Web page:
Problem with faked-system-time option

Hugo Seifert hugo.seifert at
Tue Jun 28 20:13:48 CEST 2011

On Sun, 26 Jun 2011 13:40:10 +0000 Jerome Baum 
<jerome at> wrote:

> On Sun, Jun 26, 2011 at 14:16, Hugo Seifert 
> <hugo.seifert at> wrote:
> > Or is the agenda behind GnuPG to provide privacy but forget 
> about
> or even prevent anonymity (...)
> Since when was it called "GNU Anonymity Guard"? Last time I 
> checked,
> it was called "GNU Privacy Guard".

What's in a name?  GnuPG already cares about anonymity interests:

On Fri, Aug 21 1998 18:14:44 CEST, Nimrod Zimerman
<zimerman at> wrote:

: A GNUPG patch to enable anonymous encrypted messages
: Hello.
: Below is a patch to GNUPG that allows removing the keyid from 
: packets (such that one can't know who an encrypted packet is 
: to), and, obviously, allows decrypting such packets (supplying the
: appropriate userid on the command line).
: Why is this needed? Privacy. When sending an encrypted message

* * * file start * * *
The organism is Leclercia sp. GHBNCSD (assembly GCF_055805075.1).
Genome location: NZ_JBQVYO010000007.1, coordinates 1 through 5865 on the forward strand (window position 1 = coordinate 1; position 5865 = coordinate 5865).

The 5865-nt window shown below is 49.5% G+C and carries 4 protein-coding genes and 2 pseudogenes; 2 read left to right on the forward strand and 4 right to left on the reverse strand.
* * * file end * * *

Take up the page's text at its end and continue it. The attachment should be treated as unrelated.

via a named
: channel (such as 'regular' e-mail), revealing the destination of 
: message is something you can't really avoid, and hence the keyid 
on the
: encrypted message doesn't matter. However, when sending a message 
via an
: anonymous channel (through a remailer to a newsgroup, for 
example), adding
: the keyid on the encrypted message is fairly counter productive. 
It might
: not provide potential adversaries the ability to know who can 
read the
: message - but it certainly helps, even if only by aiding in 
: analysis.
: The solution is quite simple - avoid adding the keyid to 
encrypted messages
: (packets in those messages). This is exactly what the patch does, 
: the command-line switch '--throw-keyid'.
: ...

Won't you agree, that a method to alter signature timestamps is a
perfect complement to the --throw-keyid option introduced back then?

Therewith a correct signature timestamp can no longer counteract the
random latency remailers add to the mail delivery time.

Hugo S.

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